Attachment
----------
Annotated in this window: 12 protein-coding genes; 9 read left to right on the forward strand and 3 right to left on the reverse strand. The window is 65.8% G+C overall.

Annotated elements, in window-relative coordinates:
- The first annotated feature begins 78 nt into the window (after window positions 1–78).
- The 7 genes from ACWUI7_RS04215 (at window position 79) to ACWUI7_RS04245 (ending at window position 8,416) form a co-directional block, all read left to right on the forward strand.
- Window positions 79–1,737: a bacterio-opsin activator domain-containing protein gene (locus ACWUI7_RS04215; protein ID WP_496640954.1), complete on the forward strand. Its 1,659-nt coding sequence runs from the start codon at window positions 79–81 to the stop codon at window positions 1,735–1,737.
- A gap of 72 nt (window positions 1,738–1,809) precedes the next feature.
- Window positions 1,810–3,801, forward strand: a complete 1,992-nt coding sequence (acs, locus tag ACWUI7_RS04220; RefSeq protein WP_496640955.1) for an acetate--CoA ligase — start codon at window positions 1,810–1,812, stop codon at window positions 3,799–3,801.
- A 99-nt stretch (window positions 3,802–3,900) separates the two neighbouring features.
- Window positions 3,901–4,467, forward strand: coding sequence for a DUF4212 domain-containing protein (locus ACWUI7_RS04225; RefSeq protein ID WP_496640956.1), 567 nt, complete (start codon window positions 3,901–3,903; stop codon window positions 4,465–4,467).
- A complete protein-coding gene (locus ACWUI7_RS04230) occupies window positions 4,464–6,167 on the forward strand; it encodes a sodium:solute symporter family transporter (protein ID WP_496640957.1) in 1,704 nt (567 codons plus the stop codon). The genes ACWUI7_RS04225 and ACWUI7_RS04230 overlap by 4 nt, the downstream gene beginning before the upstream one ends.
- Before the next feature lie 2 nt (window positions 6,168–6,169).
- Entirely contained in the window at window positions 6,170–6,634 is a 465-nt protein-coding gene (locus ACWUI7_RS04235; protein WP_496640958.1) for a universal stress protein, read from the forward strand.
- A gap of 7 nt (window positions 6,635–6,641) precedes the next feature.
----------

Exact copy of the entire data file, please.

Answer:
Annotated in this window: 12 protein-coding genes; 9 read left to right on the forward strand and 3 right to left on the reverse strand. The window is 65.8% G+C overall.

Annotated elements, in window-relative coordinates:
- The first annotated feature begins 78 nt into the window (after window positions 1–78).
- The 7 genes from ACWUI7_RS04215 (at window position 79) to ACWUI7_RS04245 (ending at window position 8,416) form a co-directional block, all read left to right on the forward strand.
- Window positions 79–1,737: a bacterio-opsin activator domain-containing protein gene (locus ACWUI7_RS04215; protein ID WP_496640954.1), complete on the forward strand. Its 1,659-nt coding sequence runs from the start codon at window positions 79–81 to the stop codon at window positions 1,735–1,737.
- A gap of 72 nt (window positions 1,738–1,809) precedes the next feature.
- Window positions 1,810–3,801, forward strand: a complete 1,992-nt coding sequence (acs, locus tag ACWUI7_RS04220; RefSeq protein WP_496640955.1) for an acetate--CoA ligase — start codon at window positions 1,810–1,812, stop codon at window positions 3,799–3,801.
- A 99-nt stretch (window positions 3,802–3,900) separates the two neighbouring features.
- Window positions 3,901–4,467, forward strand: coding sequence for a DUF4212 domain-containing protein (locus ACWUI7_RS04225; RefSeq protein ID WP_496640956.1), 567 nt, complete (start codon window positions 3,901–3,903; stop codon window positions 4,465–4,467).
- A complete protein-coding gene (locus ACWUI7_RS04230) occupies window positions 4,464–6,167 on the forward strand; it encodes a sodium:solute symporter family transporter (protein ID WP_496640957.1) in 1,704 nt (567 codons plus the stop codon). The genes ACWUI7_RS04225 and ACWUI7_RS04230 overlap by 4 nt, the downstream gene beginning before the upstream one ends.
- Before the next feature lie 2 nt (window positions 6,168–6,169).
- Entirely contained in the window at window positions 6,170–6,634 is a 465-nt protein-coding gene (locus ACWUI7_RS04235; protein WP_496640958.1) for a universal stress protein, read from the forward strand.
- A gap of 7 nt (window positions 6,635–6,641) precedes the next feature.